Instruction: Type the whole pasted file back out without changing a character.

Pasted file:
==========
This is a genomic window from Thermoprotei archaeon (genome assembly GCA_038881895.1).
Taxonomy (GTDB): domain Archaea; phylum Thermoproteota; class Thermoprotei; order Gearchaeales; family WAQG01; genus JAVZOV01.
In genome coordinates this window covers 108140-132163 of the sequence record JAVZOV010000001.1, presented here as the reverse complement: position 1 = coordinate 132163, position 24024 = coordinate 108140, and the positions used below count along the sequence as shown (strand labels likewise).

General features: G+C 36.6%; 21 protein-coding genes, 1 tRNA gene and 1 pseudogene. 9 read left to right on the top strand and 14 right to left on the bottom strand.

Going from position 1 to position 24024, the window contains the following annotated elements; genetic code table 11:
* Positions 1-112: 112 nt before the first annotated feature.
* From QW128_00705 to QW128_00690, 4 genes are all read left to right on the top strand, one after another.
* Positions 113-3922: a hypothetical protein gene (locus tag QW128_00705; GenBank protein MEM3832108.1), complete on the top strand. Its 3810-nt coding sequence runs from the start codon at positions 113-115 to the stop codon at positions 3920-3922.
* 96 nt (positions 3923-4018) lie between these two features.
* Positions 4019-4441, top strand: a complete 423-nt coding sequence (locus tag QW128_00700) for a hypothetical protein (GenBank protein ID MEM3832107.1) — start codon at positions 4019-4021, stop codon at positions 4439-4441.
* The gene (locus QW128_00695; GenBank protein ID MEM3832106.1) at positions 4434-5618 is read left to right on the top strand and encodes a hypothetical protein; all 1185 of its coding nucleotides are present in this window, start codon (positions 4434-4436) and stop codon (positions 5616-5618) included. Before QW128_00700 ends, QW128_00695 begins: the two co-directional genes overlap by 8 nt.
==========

This is a genomic window from Thermoprotei archaeon (genome assembly GCA_038881895.1).
Taxonomy (GTDB): domain Archaea; phylum Thermoproteota; class Thermoprotei; order Gearchaeales; family WAQG01; genus JAVZOV01.
In genome coordinates this window covers 108140-132163 of the sequence record JAVZOV010000001.1, presented here as the reverse complement: position 1 = coordinate 132163, position 24024 = coordinate 108140, and the positions used below count along the sequence as shown (strand labels likewise).

General features: G+C 36.6%; 21 protein-coding genes, 1 tRNA gene and 1 pseudogene. 9 read left to right on the top strand and 14 right to left on the bottom strand.

Going from position 1 to position 24024, the window contains the following annotated elements; genetic code table 11:
* Positions 1-112: 112 nt before the first annotated feature.
* From QW128_00705 to QW128_00690, 4 genes are all read left to right on the top strand, one after another.
* Positions 113-3922: a hypothetical protein gene (locus tag QW128_00705; GenBank protein MEM3832108.1), complete on the top strand. Its 3810-nt coding sequence runs from the start codon at positions 113-115 to the stop codon at positions 3920-3922.
* 96 nt (positions 3923-4018) lie between these two features.
* Positions 4019-4441, top strand: a complete 423-nt coding sequence (locus tag QW128_00700) for a hypothetical protein (GenBank protein ID MEM3832107.1) — start codon at positions 4019-4021, stop codon at positions 4439-4441.
* The gene (locus QW128_00695; GenBank protein ID MEM3832106.1) at positions 4434-5618 is read left to right on the top strand and encodes a hypothetical protein; all 1185 of its coding nucleotides are present in this window, start codon (positions 4434-4436) and stop codon (positions 5616-5618) included. Before QW128_00700 ends, QW128_00695 begins: the two co-directional genes overlap by 8 nt.